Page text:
At the 2019 Game Awards today, Microsoft revealed the name and console design of its next-generation gaming console: Xbox Series X. The Verge reports: The console itself looks far more like a PC than we've seen from previous Xbox consoles, and Microsoft's trailer provides a brief glimpse at the new design. The console itself is designed to be used in both vertical and horizontal orientations, and Microsoft's Xbox chief, Phil Spencer, promises that it will "deliver four times the processing power of Xbox One X in the most quiet and efficient way." The Xbox Series X will include a custom-designed CPU based on AMD's Zen 2 and Radeon RDNA architecture. Microsoft is also using an SSD on Xbox Series X, which promises to boost load times. Xbox Series X will also support 8K gaming, frame rates of up to 120 fps in games, ray tracing, and variable refresh rate support. Microsoft also revealed a new Xbox Wireless Controller today. "Its size and shape have been refined to accommodate an even wider range of people, and it also features a new Share button to make capturing screenshots and game clips simple," explains Spencer. This updated controller will work with existing Xbox One consoles and Windows 10 PCs, and will ship with every Xbox Series X.

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Categories: Geek

‘Snowflake Weather’ is powerful new weather app designed for iPhone, iPad, and Apple Watch

9to5Mac - Thu, 12/12/2019 - 21:29

The developers of the popular iStat Menus app for Mac have debuted a powerful new weather app for iPhone, iPad, and Apple Watch. Dubbed “Snowflake Weather,” the app is designed to offer a detailed look at weather data, in a sleek and consistent interface across platforms.

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Categories: Geek

Lawsuit Forces CenturyLink To Stop Charging 'Internet Cost Recovery Fee'

Slashdot - Thu, 12/12/2019 - 21:10
CenturyLink has agreed to pay a $6.1 million penalty after Washington state regulators found that the company failed to disclose fees that raised actual prices well above the advertised rates. CenturyLink must also stop charging a so-called "Internet Cost Recovery Fee" in the state, although customers may end up paying the fee until their contracts expire unless they take action to switch plans. Ars Technica reports: "CenturyLink deceived consumers by telling them they would pay one price and then charging them more," Washington Attorney General Bob Ferguson said in an announcement yesterday. "Companies must clearly disclose all added fees and charges to Washingtonians." Ferguson encouraged Washington residents "who believe they have received bills that include undisclosed fees to file a complaint" with the state. Ferguson's office said it began investigating CenturyLink in 2016 "after receiving complaints from consumers that their actual bills were more than the advertised price, or the price that they were promised by sales representatives." Here's what Ferguson's office found: "There were three main fees CenturyLink did not disclose: a broadcast fee of $2.49 per month, a sports fee of $2.49 per month, and CenturyLink's 'Internet Cost Recovery Fee,' ranging from $0.99 to $1.99 per month. CenturyLink charged its Internet Cost Recovery Fee to 650,000 Washingtonians. Of those, another 60,000 were also charged the broadcast and sports fees. These fees alone added up to $7 per month to a television subscriber's bill -- $84 per year. The investigation found that CenturyLink did not adequately disclose additional taxes and fees for its cable, Internet and telephone services." CenturyLink admitted no wrongdoing but agreed to a financial settlement and changes in business practices as part of a consent decree filed in King County Superior Court on Monday. The attorney general's office detailed its allegations in a lawsuit filed the same day.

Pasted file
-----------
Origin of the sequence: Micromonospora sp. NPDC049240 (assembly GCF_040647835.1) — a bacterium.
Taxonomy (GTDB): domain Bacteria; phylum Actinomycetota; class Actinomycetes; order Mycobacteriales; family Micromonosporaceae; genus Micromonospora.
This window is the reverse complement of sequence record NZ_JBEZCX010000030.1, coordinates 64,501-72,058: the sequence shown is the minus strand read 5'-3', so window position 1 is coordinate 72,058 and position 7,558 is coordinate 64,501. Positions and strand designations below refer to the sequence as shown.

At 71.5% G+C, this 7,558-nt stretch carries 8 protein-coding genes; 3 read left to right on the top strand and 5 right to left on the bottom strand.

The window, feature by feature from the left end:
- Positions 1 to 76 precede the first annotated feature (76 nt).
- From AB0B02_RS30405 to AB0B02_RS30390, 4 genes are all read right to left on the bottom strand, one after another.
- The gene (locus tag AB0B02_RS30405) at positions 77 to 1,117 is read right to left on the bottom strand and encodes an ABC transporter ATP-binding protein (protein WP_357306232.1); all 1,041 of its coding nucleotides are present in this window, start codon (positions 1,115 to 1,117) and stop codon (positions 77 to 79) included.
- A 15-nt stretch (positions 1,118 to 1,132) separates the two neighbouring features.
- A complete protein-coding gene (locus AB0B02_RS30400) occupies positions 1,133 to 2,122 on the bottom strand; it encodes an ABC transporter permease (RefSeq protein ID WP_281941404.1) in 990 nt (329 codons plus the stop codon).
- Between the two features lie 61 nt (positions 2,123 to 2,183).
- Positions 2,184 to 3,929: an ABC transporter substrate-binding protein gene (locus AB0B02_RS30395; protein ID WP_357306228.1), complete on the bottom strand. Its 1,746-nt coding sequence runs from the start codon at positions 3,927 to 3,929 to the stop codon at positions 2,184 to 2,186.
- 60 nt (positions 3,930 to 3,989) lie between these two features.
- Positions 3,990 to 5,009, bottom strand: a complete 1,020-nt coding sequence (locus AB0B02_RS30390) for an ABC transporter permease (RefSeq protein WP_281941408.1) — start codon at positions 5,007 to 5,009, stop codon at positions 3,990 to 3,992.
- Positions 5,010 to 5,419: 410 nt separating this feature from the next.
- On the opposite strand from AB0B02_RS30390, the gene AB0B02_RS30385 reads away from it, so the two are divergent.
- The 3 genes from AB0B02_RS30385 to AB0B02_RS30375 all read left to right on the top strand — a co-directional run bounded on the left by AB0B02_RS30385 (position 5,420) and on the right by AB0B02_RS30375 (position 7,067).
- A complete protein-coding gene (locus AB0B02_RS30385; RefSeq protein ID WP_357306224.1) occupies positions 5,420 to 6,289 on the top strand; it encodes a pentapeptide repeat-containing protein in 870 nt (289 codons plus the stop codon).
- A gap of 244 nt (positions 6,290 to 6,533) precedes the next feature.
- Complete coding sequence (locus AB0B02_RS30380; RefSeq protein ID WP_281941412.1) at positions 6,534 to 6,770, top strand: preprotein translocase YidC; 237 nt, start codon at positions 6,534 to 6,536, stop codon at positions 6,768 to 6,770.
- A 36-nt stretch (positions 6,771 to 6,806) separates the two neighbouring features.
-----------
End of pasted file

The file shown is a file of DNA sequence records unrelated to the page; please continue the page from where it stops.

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Categories: Geek

Apple Watch with cellular officially debuts in New Zealand following pre-orders

9to5Mac - Thu, 12/12/2019 - 20:31

Last Friday, Apple opened pre-orders for the cellular Apple Watch in New Zealand. Now, the first orders are arriving to customers and support is rolling out from New Zealand carrier Spark.

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Categories: Geek

Less Than 10 Percent of Americans Are Buying $1,000 Smartphones, Report Says

Slashdot - Thu, 12/12/2019 - 20:30
According to a new report from research firm NPD, less than 10% of Americans are actually spending $1,000 or more on a smartphone. 9to5Google reports: The report was produced by research firm NPD and shows that while the media and brand focus is on the flagships such as the Samsung Galaxy Note 10, Galaxy S10, and iPhone 11 Pro, everyday Americans are less likely to spend their hard-earned dollars on these expensive trinkets. NPD does note in their report that this could be due to the rate of 5G adoption. Currently, 5G is in its early rollout stages in the U.S., with many regions simply not covered. 5G-enabled smartphones are thin on the ground and also come with the associated "early adopter" price-tags of well over $1000 in most cases -- although that isn't the case with products like the OnePlus 7T Pro 5G McLaren edition. Some buyers may simply be holding out until 5G becomes more affordable or viable before taking the plunge and opting for those $1000+ flagship smartphones. The report also highlights the significant difference in buying habits from region to region. NPD notes that those living in major cities such as Los Angeles and New York City are far more likely to spend over $1000 on a smartphone.

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Categories: Geek

Spin's San Francisco Staff Becomes First E-Scooter Workforce To Unionize

Slashdot - Thu, 12/12/2019 - 19:50
The San Francisco workforce of Spin, the e-scooter company owned by Ford, have unionized, in a first for the industry. Mashable reports: Having voted to unionize on Dec. 5, the workers were authorized to join the Teamsters Local 665 chapter on Wednesday. As well as office-based staff, scooter rental companies largely rely on a workforce of independent contractors, i.e. gig workers, to charge, maintain, relocate, and check the 85,000 or so vehicles scattered in cities around the U.S. But Spin says its entire San Francisco workforce of 100 people is comprised of W2 employees, and this is "the model" for its 60-plus other markets. A Spin spokesperson told Mashable on Wednesday evening that the company would not be approaching the collective bargaining negotiations with an "adversarial" mindset, as it respects workers' right to unionize, and that the labor peace agreement the San Francisco office signed with the Teamsters earlier this year included a neutrality clause for that reason. "Spin has long differentiated itself with our workforce policies, choosing a W-2 model and local hiring over independent contractors and staffing agencies," the spokesperson said. "We believe investing in everyone from our headquarters to our warehouses leads to a safer, more reliable service." "We don't anticipate any changes to our work force from unionization."

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Categories: Geek